Documentation of Extenuating Circumstances

An extenuating circumstance is any situation or condition that provides a reason for an action. This expression was originally legal terminology for instances that partly excuse a criminal offense and make the resulting consequences less harsh.

The concept of extenuating circumstances can apply to a wide range of situations. For example, many employers and educational institutions would typically frown on people who want to take a prolonged leave of absence from work or school to go on a vacation. However, they would likely be more amenable to you using the time to get help for a substance use disorder and co-occurring mental health condition.

Reasons to Seek Treatment Now

Because addiction is a chronic and progressive illness, it will eventually affect all areas of your life, including your responsibilities as an employee or student. Many people with worsening substance use disorders find they are unable to hold a steady job or stay enrolled in school. By asking for help before these unfortunate circumstances befall you, you stand a better chance of succeeding with your goals and rebuilding damaged relationships with people who may be more forgiving than you expect.

Still, completing a treatment program doesn’t automatically wipe your slate clean of any behavioral issues that may have resulted from your drug and alcohol use, such as unexplained absences or erratic mood swings. Your friends, teachers and colleagues will likely be near the top of the list of people you’ll need to make amends to after returning home.

Rebuild Your Life at PACE Recovery Center

You might hesitate to pursue addiction treatment because you’re unwilling to put your life on hold for at least 90 days while you complete a residential program. At PACE Recovery Center, we will gladly provide documentation of extenuating circumstances to facilitate your re-entry into school or work.

Addiction is a multifaceted disease that affects your body and mind. If you’re living with substance use or a co-occurring disorder, you deserve the chance to regain your health in a compassionate environment. Recovery is possible, but you can’t do it without help. Our programming allows you to restart your life in a setting that is conducive to addressing all facets of your mental and behavioral well-being.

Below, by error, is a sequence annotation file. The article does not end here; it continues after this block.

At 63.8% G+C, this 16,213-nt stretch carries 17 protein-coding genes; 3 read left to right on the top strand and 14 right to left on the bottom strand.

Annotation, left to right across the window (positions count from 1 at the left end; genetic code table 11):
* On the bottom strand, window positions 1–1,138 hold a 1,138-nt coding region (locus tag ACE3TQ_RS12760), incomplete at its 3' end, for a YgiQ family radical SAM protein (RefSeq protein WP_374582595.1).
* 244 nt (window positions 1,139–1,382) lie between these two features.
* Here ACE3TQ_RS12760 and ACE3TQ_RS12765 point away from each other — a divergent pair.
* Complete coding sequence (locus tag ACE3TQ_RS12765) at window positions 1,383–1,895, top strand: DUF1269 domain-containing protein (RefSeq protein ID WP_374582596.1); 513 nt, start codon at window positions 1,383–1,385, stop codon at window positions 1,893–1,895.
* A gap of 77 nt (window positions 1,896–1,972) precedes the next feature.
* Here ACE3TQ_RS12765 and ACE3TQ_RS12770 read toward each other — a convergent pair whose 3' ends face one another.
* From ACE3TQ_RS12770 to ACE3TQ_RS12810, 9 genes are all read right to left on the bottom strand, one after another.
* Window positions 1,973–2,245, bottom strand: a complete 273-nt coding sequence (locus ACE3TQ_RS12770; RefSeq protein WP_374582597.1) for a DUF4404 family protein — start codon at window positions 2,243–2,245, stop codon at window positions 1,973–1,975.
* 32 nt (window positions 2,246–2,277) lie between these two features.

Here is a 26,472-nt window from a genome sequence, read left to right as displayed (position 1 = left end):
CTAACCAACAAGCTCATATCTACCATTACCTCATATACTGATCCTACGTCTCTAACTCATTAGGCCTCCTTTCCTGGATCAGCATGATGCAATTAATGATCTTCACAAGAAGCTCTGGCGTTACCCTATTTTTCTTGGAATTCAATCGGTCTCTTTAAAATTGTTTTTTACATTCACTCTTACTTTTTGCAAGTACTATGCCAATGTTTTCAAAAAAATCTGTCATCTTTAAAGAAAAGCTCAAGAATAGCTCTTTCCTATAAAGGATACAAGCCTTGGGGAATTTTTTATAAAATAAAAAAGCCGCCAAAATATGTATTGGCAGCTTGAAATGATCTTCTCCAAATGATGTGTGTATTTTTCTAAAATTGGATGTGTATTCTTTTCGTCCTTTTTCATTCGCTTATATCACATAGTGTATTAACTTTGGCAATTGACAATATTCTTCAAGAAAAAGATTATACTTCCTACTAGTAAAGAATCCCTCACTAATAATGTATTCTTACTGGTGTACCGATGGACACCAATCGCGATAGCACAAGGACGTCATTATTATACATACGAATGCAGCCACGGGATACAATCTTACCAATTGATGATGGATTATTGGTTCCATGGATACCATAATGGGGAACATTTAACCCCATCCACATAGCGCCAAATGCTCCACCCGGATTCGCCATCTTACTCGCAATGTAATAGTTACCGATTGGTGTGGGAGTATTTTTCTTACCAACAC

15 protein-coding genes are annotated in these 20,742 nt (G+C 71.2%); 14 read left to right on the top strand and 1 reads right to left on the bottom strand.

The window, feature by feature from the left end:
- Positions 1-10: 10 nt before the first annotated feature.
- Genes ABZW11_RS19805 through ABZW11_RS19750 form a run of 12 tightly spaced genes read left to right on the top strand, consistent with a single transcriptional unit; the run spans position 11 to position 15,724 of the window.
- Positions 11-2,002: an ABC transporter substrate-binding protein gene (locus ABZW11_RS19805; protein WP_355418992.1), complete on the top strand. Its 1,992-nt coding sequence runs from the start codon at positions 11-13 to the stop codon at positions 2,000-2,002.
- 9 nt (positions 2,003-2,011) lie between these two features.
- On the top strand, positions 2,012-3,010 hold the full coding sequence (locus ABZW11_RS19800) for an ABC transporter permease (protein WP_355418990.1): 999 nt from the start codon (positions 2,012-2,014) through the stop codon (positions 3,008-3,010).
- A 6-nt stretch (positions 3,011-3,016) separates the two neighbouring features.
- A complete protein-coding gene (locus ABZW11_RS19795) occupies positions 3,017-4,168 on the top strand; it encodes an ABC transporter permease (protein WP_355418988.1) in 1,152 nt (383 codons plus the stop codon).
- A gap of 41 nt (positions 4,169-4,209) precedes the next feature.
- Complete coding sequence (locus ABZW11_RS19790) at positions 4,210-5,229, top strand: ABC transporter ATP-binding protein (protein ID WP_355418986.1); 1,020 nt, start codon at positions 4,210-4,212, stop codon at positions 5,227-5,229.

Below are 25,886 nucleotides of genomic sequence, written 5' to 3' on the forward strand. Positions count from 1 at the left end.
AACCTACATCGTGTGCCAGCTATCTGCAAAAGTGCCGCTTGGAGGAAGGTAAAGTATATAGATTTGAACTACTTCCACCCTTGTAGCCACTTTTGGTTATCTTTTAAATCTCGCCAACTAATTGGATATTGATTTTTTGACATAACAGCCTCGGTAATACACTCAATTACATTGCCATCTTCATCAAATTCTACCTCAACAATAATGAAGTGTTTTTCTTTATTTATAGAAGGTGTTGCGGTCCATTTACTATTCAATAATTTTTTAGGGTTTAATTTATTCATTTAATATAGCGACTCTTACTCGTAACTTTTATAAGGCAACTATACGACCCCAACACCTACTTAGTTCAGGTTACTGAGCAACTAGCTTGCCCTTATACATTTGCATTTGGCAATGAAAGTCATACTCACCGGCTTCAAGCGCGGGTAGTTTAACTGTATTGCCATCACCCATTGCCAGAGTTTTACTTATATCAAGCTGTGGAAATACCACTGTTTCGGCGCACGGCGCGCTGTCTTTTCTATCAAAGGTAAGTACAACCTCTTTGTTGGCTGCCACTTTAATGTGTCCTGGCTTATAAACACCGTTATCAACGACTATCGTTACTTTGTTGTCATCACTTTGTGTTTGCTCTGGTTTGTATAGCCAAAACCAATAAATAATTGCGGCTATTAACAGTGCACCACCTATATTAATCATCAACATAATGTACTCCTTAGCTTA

PACE’s extended inpatient program supports long-term recovery via a gender-specific, clinically sophisticated treatment approach. The goal of our men’s-only young adult program is to prepare clients for a healthy, balanced life outside residential treatment. Through education, psychotherapy, 12-step work, integrative health and physical healing, you will gain a more comprehensive insight into the underlying cause of your addiction.

Our accredited team is waiting to speak to you and help you experience the freedom and fulfillment that come with lifelong, purposeful sobriety. Reach out to our admissions counselors to start your journey to wellness.

My Son is Selling Drugs. What Can I Do?

Knowing what your children are doing at all times is impossible, and if you suspect that your son is selling drugs, it can be a difficult reality to accept. Drug dealing is illegal and can put your son’s future opportunities at risk, whether he’s a teen, young adult, or grown man. 

While you can’t make decisions for your child, you can positively influence his choices. Confirming your suspicions can help you encourage him to change his behavior before it’s too late. Read on to discover specific signs to look for if you believe your son is dealing drugs.

How to Tell If Someone is Selling Drugs 

Knowing common signs to look out for if you suspect your son is selling drugs can help you provide a solution sooner; here are some red flags that may be cause for concern. 

Flashy Lifestyle, New Clothes, or Gadgets 

The sudden appearance of expensive electronic gadgets or new clothes you suspect your son wouldn’t usually be able to afford could be a sign that he is peddling drugs. 

Extensive Phone Use 

Spending extended periods of time on the phone and receiving a lot of texts or short phone calls could be cause for concern, and a sign your son may be selling drugs. 

Loss of Focus 

Losing interest in things he once enjoyed, but still having large portions of his time occupied.